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Non-Smartphone LG Vu TV is Still a Touch Screen Phone

Vu is priced like iPhone 3G and Samsung Instinct, but can’t play in same league

About.com Rating 3 Star Rating
User Rating 1 Star Rating (9 Reviews)


The LG CU920 Vu TV

The LG CU920 Vu TV

Image © LG
Guide Result: Somewhat Recommended
Recommended For: Touch Screen, TV
Not Recommended For: Full Smartphone Desires

If you want smartphone-like features (such as a touch screen) without actually springing for the complexity of one, the LG CU920 Vu TV could be the hidden gem for you.

While the cool factor of a touch screen has been best popularized by the do-it-all iPhone 3G and Samsung Instinct smartphones (which are labeled as smartphones because they’re powered by computer-like operating systems), cell phones can play in all the touch screen fun, too.
Despite the massive marketing budgets thrown at ballyhooing the iPhone 3G and Samsung Instinct, the lesser-known LG CU920 Vu TV for AT&T packs some smartphone-like charm without being run by a mobile operating system.

The Vu’s large, interactive touch screen is front and center as its primary differentiator and selling point. While the surface area of the touch screen is comparable to the iPhone 3G and Samsung Instinct, the performance of the Vu’s touch screen falls short.

You’ll find yourself having to push buttons harder and you’ll miss certain advanced features that come with popular smartphone touch screens. For example, the Vu doesn’t have smart abilities such as the iPhone 3G’s “pinch in” and “pinch out” finger feature for you to zoom in and zoom out of various areas.

For this reason, navigating the Web on the Vu can sometimes be difficult. You may find yourself having trouble clicking a certain link on the Internet because you lack the ability to precisely hone in on a particular portion of a Web page.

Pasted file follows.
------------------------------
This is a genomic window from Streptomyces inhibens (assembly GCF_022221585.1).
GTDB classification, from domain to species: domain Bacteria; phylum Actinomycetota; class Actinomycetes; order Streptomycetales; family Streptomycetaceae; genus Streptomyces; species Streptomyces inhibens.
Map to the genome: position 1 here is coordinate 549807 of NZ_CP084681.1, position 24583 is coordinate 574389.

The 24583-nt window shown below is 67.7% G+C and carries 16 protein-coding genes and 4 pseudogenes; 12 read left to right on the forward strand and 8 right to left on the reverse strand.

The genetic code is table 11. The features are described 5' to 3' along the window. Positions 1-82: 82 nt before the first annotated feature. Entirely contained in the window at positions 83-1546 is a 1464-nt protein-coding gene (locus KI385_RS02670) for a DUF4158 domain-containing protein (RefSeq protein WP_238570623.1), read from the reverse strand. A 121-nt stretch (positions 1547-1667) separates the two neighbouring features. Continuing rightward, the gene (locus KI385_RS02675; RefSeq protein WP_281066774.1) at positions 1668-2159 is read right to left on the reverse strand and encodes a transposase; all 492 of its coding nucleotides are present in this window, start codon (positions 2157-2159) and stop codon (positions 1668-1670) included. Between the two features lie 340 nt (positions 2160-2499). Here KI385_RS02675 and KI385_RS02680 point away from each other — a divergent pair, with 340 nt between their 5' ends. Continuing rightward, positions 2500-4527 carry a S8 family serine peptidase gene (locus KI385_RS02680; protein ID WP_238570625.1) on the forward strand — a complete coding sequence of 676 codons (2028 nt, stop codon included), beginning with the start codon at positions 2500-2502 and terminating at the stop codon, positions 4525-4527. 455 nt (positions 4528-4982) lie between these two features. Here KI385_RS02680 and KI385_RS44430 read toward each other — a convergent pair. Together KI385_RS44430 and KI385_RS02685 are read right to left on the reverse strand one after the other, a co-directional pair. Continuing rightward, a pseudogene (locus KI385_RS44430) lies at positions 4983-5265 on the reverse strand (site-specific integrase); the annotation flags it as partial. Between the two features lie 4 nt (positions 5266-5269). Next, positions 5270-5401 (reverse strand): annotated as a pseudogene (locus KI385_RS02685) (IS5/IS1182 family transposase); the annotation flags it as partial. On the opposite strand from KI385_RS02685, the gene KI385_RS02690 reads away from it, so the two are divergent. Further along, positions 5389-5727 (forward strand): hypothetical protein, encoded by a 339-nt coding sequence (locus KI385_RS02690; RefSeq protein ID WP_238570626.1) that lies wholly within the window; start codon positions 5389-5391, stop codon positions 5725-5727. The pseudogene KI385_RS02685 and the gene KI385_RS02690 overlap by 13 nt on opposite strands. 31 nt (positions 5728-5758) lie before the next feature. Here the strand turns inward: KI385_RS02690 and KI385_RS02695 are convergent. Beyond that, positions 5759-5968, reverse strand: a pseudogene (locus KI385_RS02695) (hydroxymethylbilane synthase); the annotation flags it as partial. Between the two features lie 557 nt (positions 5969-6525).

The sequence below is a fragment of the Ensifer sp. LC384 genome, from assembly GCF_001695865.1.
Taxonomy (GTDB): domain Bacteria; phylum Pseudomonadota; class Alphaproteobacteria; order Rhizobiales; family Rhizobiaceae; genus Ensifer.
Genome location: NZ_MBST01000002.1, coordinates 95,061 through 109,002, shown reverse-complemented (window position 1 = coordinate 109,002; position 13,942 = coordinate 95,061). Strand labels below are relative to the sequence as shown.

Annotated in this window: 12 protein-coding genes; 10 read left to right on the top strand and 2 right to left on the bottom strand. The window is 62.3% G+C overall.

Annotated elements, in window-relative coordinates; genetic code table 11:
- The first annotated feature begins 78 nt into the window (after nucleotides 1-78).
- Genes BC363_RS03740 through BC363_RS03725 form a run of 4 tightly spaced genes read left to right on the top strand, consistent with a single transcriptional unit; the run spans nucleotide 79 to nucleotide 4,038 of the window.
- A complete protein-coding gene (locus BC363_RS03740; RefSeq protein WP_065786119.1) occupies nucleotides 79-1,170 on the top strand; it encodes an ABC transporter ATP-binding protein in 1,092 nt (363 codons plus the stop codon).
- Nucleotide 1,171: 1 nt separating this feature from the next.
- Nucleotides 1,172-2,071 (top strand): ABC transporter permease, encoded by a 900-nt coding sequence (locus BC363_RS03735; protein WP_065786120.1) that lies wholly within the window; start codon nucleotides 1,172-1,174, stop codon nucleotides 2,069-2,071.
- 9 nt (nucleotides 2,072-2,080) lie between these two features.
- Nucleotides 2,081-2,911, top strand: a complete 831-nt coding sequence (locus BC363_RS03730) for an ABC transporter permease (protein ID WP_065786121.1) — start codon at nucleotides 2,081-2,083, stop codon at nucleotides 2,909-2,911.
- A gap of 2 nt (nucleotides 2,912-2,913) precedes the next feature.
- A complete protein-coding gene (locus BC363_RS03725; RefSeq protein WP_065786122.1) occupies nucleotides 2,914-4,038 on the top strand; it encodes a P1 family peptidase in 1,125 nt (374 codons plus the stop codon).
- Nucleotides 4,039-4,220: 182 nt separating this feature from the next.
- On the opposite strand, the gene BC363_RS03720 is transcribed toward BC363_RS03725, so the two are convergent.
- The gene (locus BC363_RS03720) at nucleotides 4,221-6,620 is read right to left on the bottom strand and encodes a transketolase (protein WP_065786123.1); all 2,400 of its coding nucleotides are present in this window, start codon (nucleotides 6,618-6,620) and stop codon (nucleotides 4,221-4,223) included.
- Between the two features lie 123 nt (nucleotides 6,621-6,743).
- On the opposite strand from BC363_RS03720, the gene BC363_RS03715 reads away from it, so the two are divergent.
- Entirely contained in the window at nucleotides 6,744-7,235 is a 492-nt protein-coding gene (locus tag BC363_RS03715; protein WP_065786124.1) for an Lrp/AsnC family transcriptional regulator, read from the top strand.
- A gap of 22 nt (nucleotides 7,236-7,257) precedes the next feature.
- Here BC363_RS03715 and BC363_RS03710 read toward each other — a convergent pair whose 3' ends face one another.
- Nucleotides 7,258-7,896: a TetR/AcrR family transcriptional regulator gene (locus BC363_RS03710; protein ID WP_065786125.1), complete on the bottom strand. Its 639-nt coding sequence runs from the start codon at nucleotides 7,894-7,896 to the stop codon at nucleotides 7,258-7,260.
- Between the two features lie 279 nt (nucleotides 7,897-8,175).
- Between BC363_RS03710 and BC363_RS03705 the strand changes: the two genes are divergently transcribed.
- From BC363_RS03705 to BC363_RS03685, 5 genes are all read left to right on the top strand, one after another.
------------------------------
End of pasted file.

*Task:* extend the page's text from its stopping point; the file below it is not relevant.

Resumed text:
Vu is a TV Phone, Too

The second primary selling point of the Vu, though, begins to make up for the subpar touch screen. The Vu is a die-hard TV cell phone.

On AT&T’s high-speed 3G network, the Vu’s TV performs swimmingly. The content is streamed, which means it downloads as you view it. With a quality cell phone signal, you’re able to watch a wide array of live and pre-recorded television programming and actually derive useful entertainment and information value from it.
The LG CU920 Vu TV

The LG CU920 Vu TV

Image © LG
AT&T Mobile TV is only available on the LG CU920 Vu TV and not the predecessor LG CU915 Vu TV model. AT&T Mobile TV typically runs an extra $15 per month or $30 for unlimited Web usage, email and mobile TV.

Vu vs. iPhone 3G, Samsung Instinct in Size, Weight

The Vu’s size is in line with what you’d expect and want from this type of cell phone. It measures in at 4.25 inches tall by 2.16 inches wide by 0.51 of an inch in diameter.

In contrast, the Samsung Instinct measures in at 4.57 inches by 2.17 inches by 0.49 of an inch whereas the iPhone 3G’s height is 4.5 inches, width is 2.4 inches and depth is 0.48 of an inch.

The Vu weighs in at 3.16 ounces, which is noticeably lighter than both the iPhone 3G (4.7 ounces) and Samsung Instinct (4.4 ounces). The Vu features a 3-inch touch screen, which compares to a 3.1-inch haptic touch screen on the Samsung Instinct and a 3.5-inch multi-touch screen on the iPhone 3G.

Grave Vu Concerns

An area of grave concern, though, is the Vu’s battery life. Because this is a multimedia phone that’s designed for you to actually use the benefits inherent in watching television and listening to music, the Vu’s major downfall is having only 3 hours of battery life with standby time up to 10 days and 10 hours.